Observing Transgender Day of Remembrance 2018

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Today, November 20th, we are observing Transgender Day of Remembrance. Around the globe, transgender people are disproportionately subject to violence. Started in 1999 by Gwendolyn Ann Smith, Transgender Day of Remembrance (TDOR) began as a vigil to honor the memory of Rita Hester, a transgender woman who was killed in 1998. The vigil commemorated all the transgender people lost to violence since Rita Hester's death, and began an important tradition that has become the annual Transgender Day of Remembrance.

Smith said, "The Transgender Day of Remembrance seeks to highlight the losses we face due to anti-transgender bigotry and violence. I am no stranger to the need to fight for our rights, and the right to simply exist is first and foremost. With so many seeking to erase transgender people -- sometimes in the most brutal ways possible -- it is vitally important that those we lose are remembered, and that we continue to fight for justice."

Health care facilities and providers must speak out against violence and hatred, especially that which disproportionately affects transgender women of color in particular. This is a public health concern that should concern all health care providers. To date in the United States in 2018 alone, twenty-two transgender individuals have been killed.  

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Homelessness and poverty are a reality for much of our transgender community, and these concerns leave folks even more exposed to violence that may result in death. According to the Human Rights Campaign, 84% of this year’s deaths were people of color, 64% were under the age of 35, and 55% lived in the southern part of the United States. All but one murder was of a women.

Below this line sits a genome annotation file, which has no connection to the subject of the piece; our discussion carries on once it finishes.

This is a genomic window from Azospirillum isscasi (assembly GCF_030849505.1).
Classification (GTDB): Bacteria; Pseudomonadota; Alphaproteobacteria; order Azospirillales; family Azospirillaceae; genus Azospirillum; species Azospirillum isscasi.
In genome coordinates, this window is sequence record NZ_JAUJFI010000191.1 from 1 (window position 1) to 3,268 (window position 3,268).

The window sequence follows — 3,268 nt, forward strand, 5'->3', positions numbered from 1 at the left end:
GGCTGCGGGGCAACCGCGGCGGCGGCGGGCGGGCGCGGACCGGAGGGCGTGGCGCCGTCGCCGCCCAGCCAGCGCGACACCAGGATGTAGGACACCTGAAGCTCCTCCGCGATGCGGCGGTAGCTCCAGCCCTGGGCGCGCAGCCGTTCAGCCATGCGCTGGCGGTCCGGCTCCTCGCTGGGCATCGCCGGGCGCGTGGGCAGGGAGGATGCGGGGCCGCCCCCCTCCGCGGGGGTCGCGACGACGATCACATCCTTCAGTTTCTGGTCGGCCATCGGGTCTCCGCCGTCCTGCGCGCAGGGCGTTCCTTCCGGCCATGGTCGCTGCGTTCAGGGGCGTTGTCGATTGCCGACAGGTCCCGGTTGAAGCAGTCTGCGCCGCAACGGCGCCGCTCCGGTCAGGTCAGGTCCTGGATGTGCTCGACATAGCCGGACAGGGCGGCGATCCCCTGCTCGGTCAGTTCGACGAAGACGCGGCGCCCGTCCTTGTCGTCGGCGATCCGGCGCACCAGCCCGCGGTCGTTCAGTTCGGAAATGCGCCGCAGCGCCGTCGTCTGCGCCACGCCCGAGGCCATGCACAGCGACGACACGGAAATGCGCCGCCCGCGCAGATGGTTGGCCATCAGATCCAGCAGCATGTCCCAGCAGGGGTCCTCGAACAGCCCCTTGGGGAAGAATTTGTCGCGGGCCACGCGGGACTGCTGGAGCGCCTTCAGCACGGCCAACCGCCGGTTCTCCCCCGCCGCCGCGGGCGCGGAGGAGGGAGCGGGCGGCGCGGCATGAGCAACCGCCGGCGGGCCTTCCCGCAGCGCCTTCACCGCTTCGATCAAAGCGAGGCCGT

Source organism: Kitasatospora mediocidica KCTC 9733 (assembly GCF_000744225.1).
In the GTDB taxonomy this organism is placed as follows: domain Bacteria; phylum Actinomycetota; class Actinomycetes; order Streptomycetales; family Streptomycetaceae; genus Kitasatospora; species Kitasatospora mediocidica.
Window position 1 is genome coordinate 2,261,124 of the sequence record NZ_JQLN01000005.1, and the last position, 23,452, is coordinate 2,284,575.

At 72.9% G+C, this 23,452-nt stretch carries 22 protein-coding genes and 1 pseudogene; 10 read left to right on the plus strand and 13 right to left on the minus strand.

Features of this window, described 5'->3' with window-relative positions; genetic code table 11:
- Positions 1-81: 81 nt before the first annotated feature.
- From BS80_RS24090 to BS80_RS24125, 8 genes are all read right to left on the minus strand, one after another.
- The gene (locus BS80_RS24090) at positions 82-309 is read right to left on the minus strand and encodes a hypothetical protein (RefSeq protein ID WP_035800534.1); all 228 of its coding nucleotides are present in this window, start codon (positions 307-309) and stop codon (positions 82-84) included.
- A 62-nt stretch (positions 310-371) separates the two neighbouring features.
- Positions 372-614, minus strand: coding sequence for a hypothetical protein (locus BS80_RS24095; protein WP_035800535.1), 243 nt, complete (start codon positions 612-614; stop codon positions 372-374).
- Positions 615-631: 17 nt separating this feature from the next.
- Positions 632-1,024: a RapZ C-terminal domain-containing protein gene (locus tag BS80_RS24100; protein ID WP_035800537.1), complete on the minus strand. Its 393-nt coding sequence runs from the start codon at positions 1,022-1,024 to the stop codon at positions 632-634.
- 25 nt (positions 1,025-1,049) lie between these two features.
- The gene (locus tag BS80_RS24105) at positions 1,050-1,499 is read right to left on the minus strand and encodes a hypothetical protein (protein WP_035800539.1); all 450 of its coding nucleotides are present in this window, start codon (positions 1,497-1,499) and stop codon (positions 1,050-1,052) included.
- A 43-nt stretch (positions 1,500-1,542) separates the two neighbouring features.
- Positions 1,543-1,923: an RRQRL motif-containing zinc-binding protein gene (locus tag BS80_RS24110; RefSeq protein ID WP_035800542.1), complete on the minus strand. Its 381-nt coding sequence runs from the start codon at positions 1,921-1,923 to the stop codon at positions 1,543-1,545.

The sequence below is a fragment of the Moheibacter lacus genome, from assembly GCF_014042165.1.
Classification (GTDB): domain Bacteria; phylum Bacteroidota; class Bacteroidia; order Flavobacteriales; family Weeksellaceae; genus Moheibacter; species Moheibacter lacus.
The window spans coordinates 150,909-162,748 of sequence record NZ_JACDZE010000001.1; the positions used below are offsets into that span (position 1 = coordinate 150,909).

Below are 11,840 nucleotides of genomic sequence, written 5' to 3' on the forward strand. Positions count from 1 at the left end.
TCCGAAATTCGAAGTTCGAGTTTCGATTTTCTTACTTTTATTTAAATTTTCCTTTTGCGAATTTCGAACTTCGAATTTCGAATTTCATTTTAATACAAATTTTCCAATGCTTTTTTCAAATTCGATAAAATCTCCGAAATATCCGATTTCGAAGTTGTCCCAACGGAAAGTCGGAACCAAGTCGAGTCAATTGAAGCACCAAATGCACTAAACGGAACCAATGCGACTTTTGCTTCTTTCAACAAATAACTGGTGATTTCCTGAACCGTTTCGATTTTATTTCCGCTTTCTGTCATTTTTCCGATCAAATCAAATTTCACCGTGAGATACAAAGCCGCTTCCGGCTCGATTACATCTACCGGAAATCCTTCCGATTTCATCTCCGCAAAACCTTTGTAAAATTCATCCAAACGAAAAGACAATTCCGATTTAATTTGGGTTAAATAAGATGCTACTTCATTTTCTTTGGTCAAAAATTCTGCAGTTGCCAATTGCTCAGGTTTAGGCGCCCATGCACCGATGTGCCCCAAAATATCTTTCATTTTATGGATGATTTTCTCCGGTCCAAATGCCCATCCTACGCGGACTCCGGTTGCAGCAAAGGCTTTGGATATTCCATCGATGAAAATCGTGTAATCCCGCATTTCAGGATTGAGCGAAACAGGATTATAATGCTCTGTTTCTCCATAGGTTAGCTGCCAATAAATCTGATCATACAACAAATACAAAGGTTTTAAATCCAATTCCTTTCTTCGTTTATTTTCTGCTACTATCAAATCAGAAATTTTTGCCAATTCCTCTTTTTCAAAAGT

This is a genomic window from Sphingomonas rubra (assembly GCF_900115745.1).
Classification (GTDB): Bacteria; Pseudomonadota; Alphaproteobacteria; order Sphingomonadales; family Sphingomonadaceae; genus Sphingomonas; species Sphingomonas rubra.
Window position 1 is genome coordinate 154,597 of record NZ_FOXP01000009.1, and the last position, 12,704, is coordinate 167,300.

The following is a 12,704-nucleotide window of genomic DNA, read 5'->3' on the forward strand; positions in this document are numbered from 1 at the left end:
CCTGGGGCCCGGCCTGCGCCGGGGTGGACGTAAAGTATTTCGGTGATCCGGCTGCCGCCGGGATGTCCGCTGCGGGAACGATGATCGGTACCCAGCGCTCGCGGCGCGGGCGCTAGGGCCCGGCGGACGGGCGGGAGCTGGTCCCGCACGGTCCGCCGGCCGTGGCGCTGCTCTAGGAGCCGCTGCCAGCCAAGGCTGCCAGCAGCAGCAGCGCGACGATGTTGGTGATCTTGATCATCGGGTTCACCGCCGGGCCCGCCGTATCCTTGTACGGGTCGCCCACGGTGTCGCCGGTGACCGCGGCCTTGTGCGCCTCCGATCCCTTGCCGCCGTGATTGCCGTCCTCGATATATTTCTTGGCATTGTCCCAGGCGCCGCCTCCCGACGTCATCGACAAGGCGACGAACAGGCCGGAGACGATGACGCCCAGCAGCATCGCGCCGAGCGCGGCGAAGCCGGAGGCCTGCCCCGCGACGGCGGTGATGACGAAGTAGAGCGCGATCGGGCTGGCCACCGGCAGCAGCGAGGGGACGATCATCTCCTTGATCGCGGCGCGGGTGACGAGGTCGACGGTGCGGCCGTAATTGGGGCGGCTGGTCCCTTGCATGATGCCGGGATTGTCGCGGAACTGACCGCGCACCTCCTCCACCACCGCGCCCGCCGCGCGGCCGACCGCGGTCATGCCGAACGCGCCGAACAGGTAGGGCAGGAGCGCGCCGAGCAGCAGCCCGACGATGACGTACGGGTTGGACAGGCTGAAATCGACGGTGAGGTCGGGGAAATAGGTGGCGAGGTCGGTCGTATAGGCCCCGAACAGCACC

Around the world, we also see grievous losses in our community that leave us asking what we could have done differently to support our transgender friends, family, colleagues, and community members.

As health care providers, we can start with education. We must educate ourselves on how best to care for transgender patients, how to recognize risk for violence in the lives of our patients and clients, and how to reach out to those who we know are in pain and are suffering due to the bias that they might face each and every day. We must be aware, if a patient comes to us even for an unrelated issue, to recognize risk factors for human trafficking and other violence. Violence for transgender people can come from strangers, but statistically, it is more likely to come from within an intimate partner relationship.

To our transgender community, we must say: You will not be erased. We must work now to stop the tide of brutal murders and hate crimes, and to show warmth and acceptance.  By reaching out, making those connections, we demonstrate that transgender people are worthy and valuable, and that they are not alone in their fight for safety, health, and justice. We must also use our knowledge and power help to create community and policy-level change, to ensure that these statistics decrease each year and that hate does not extinguish the bright flame of even one more transgender person.